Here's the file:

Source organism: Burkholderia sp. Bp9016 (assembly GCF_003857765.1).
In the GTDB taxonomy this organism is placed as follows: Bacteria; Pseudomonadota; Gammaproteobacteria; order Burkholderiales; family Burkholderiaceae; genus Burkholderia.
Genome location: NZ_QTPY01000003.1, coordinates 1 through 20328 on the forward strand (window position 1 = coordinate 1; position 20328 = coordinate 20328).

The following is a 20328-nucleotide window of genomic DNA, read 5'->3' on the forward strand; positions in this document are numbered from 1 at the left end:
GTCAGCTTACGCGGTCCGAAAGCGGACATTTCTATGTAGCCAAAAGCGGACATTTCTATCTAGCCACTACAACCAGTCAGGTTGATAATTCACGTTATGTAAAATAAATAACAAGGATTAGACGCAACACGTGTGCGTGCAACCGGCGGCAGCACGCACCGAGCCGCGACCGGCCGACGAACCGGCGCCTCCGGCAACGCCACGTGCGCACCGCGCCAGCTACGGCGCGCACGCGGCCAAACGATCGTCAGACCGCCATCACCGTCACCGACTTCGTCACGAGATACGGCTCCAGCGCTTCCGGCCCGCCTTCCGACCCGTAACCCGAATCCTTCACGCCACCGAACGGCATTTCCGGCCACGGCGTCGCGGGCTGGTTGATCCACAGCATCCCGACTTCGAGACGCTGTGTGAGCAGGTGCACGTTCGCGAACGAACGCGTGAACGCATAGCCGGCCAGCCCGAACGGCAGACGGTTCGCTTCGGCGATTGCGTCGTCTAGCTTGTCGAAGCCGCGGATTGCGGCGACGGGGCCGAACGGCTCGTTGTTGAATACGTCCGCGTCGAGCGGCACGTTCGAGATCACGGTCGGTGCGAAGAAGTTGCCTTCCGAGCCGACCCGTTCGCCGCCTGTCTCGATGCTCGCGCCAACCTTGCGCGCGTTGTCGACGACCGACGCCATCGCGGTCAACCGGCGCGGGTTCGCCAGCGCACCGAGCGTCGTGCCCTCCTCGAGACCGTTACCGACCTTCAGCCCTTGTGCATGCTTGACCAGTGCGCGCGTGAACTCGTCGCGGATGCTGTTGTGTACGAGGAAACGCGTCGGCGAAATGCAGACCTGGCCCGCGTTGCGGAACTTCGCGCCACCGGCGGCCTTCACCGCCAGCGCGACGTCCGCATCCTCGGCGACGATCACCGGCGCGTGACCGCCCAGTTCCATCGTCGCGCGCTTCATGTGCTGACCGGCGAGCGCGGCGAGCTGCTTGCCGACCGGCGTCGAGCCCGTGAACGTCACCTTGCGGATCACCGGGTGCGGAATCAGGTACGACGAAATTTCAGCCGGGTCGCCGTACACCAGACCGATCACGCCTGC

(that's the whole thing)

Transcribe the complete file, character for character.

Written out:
Source organism: Burkholderia sp. Bp9016 (assembly GCF_003857765.1).
In the GTDB taxonomy this organism is placed as follows: Bacteria; Pseudomonadota; Gammaproteobacteria; order Burkholderiales; family Burkholderiaceae; genus Burkholderia.
Genome location: NZ_QTPY01000003.1, coordinates 1 through 20328 on the forward strand (window position 1 = coordinate 1; position 20328 = coordinate 20328).

The following is a 20328-nucleotide window of genomic DNA, read 5'->3' on the forward strand; positions in this document are numbered from 1 at the left end:
GTCAGCTTACGCGGTCCGAAAGCGGACATTTCTATGTAGCCAAAAGCGGACATTTCTATCTAGCCACTACAACCAGTCAGGTTGATAATTCACGTTATGTAAAATAAATAACAAGGATTAGACGCAACACGTGTGCGTGCAACCGGCGGCAGCACGCACCGAGCCGCGACCGGCCGACGAACCGGCGCCTCCGGCAACGCCACGTGCGCACCGCGCCAGCTACGGCGCGCACGCGGCCAAACGATCGTCAGACCGCCATCACCGTCACCGACTTCGTCACGAGATACGGCTCCAGCGCTTCCGGCCCGCCTTCCGACCCGTAACCCGAATCCTTCACGCCACCGAACGGCATTTCCGGCCACGGCGTCGCGGGCTGGTTGATCCACAGCATCCCGACTTCGAGACGCTGTGTGAGCAGGTGCACGTTCGCGAACGAACGCGTGAACGCATAGCCGGCCAGCCCGAACGGCAGACGGTTCGCTTCGGCGATTGCGTCGTCTAGCTTGTCGAAGCCGCGGATTGCGGCGACGGGGCCGAACGGCTCGTTGTTGAATACGTCCGCGTCGAGCGGCACGTTCGAGATCACGGTCGGTGCGAAGAAGTTGCCTTCCGAGCCGACCCGTTCGCCGCCTGTCTCGATGCTCGCGCCAACCTTGCGCGCGTTGTCGACGACCGACGCCATCGCGGTCAACCGGCGCGGGTTCGCCAGCGCACCGAGCGTCGTGCCCTCCTCGAGACCGTTACCGACCTTCAGCCCTTGTGCATGCTTGACCAGTGCGCGCGTGAACTCGTCGCGGATGCTGTTGTGTACGAGGAAACGCGTCGGCGAAATGCAGACCTGGCCCGCGTTGCGGAACTTCGCGCCACCGGCGGCCTTCACCGCCAGCGCGACGTCCGCATCCTCGGCGACGATCACCGGCGCGTGACCGCCCAGTTCCATCGTCGCGCGCTTCATGTGCTGACCGGCGAGCGCGGCGAGCTGCTTGCCGACCGGCGTCGAGCCCGTGAACGTCACCTTGCGGATCACCGGGTGCGGAATCAGGTACGACGAAATTTCAGCCGGGTCGCCGTACACCAGACCGATCACGCCTGC